If you have a Health Savings Account (HSA), there may be some benefits to this consumer directed healthcare account that you don’t know about. Most people understand the HSA benefits of triple tax savings: tax-free contributions, tax-free earnings, and tax-free withdrawals for qualified healthcare expenses. While designed primarily to help reduce the cost of healthcare, HSAs have some ‘hidden gem’ value as well.
Here’s a brief list of additional HSA benefits that can help account owners make the most of their tax-advantaged dollars.
Get Reimbursed at ANY Time
Did you know that you can receive reimbursements for eligible expenses ANY time after you establish your account? There is no time limitation on when account holders can file for reimbursement.
For example, if you signed up for an HSA on June 1, 2010, and incurred a qualified expense the following day, you can file in 2017 (or beyond) to get paid back from your HSA with a receipt. You could not, however, be reimbursed for an expense from May 2010, because the HSA had not yet been opened.
Some people pay out-of-pocket for years and save their receipts to file at a later date. That’s something to keep in mind, if you can afford to do so.
Contributions Can Be Made by Anyone
If you are enrolled in a high deductible health plan (HDHP), anyone can contribute to your HSA account. That includes yourself, a spouse, employer, parent, or whomever, so long as the account owner is enrolled in a qualified HDHP.
HSA Funds are Yours to Keep, Forever
With a Flexible Spending Account (FSA) or Health Reimbursement Arrangement (HRA), if you leave your job, the funds stay with the employer. For FSA participants (who fund their accounts), that means any unused contributions also stay with the employer.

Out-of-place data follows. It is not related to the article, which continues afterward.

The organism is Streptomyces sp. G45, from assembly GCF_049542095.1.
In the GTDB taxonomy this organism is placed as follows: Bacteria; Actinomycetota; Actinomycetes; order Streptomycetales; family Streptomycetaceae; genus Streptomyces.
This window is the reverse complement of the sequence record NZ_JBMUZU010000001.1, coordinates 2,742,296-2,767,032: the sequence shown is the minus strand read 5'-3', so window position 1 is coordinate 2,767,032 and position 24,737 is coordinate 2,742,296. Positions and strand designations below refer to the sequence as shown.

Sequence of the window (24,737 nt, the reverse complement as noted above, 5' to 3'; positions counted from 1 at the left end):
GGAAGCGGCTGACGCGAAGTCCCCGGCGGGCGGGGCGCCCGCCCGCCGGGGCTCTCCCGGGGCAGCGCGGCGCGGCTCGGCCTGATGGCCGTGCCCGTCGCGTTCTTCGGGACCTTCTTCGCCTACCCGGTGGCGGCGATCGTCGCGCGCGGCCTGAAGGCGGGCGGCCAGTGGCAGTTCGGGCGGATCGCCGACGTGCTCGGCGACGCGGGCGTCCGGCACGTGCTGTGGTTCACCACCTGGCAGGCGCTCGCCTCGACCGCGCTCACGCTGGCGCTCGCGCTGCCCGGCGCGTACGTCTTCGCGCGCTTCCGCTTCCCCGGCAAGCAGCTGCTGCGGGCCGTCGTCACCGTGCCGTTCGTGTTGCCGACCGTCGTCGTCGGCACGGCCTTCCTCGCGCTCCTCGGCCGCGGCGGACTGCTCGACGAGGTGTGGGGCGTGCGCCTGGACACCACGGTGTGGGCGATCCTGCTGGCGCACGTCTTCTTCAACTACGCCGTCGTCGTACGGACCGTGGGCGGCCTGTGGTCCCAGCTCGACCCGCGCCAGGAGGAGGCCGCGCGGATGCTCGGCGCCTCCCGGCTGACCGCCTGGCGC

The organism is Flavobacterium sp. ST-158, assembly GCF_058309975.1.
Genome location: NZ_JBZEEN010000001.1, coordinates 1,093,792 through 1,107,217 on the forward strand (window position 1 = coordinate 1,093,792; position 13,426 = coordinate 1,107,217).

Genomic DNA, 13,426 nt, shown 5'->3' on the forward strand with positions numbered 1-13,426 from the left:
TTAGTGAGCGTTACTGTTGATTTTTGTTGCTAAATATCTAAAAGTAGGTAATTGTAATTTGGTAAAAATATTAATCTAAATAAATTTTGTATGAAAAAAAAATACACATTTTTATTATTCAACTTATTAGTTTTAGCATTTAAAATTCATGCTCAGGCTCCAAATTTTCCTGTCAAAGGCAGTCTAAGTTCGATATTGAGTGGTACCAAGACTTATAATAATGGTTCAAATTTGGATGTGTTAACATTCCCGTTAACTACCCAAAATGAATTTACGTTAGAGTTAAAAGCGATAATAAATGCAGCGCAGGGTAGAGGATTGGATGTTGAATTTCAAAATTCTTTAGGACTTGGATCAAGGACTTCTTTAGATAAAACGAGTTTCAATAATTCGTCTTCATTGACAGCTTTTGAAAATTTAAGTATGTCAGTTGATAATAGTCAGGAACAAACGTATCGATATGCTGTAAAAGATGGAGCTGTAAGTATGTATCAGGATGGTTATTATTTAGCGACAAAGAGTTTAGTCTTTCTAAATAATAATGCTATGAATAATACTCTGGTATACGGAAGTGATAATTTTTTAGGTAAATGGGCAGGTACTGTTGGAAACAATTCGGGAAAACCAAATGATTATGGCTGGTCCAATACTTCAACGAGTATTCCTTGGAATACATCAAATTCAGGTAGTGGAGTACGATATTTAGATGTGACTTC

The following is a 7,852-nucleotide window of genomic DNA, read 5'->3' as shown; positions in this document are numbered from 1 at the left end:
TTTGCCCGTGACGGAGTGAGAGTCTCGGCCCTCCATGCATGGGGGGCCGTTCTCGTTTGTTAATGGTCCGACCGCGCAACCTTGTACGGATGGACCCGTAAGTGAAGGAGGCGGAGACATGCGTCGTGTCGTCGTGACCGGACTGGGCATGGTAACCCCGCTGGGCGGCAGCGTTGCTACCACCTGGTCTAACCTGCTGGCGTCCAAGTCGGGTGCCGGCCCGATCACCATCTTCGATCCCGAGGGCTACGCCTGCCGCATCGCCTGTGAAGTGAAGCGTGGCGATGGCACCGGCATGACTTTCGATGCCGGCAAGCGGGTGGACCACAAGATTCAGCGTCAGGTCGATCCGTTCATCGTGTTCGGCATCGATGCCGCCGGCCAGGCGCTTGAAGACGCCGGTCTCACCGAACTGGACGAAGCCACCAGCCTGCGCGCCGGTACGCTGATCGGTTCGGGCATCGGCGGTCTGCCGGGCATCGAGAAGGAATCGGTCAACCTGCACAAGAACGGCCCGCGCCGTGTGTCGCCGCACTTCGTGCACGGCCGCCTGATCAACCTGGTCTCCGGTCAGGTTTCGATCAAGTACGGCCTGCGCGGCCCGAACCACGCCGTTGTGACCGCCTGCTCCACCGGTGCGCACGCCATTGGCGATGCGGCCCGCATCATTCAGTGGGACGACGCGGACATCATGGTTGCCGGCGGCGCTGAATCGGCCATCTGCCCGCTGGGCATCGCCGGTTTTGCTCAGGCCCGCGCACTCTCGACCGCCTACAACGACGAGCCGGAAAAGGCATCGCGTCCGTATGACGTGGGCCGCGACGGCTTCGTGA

HSAs, on the other hand, are both owned and (generally) funded by the account holder. If you leave your job for whatever reason, the HSA stays with you (this is also known as portability).
You Can Use the Funds Even if You Aren’t on HDHP
So, speaking of leaving your employer…
If you leave your employer, you may lose your insurance coverage from the group high deductible health plan (HDHP). But no worries. Since the HSA funds are yours to keep, you can continue to use the money in the account to pay for qualified healthcare expenses, even if you’re enrolled in a different insurance plan or have a lapse in insurance.
One thing to note is that while you can continue to use the funds, you are not allowed to continue contributing to the HSA unless you’re enrolled in another HDHP.
After Age 55, You Can Contribute More
Each plan year, the IRS sets an annual contribution limit for account holders. But once account owners reach age 55, they can make ‘catch-up’ contributions up to $1,000 over the annual limit. For those preparing for retirement and possibly having increased medical expenses, this can help fill the coffers.
No Tax Penalties after Age 65
So you’ve reached age 65 and have an active balance in your HSA. While the idea behind an HSA is to help defray the costs associated with healthcare, the tax benefits for people over age 65 allow senior citizens to use their HSA as a supplemental retirement account.
Under age 65, account holders are penalized 20 percent (and the money is treated as regular income) for withdrawals for non-eligible expenses. After age 65, there is no penalty for non-eligible expenses; withdrawals are only taxed as income. If the money withdrawn is used for qualified expenses, then senior citizens can still enjoy the tax-free benefit.
These are six HSA benefits that can help account owners make the most of their accounts.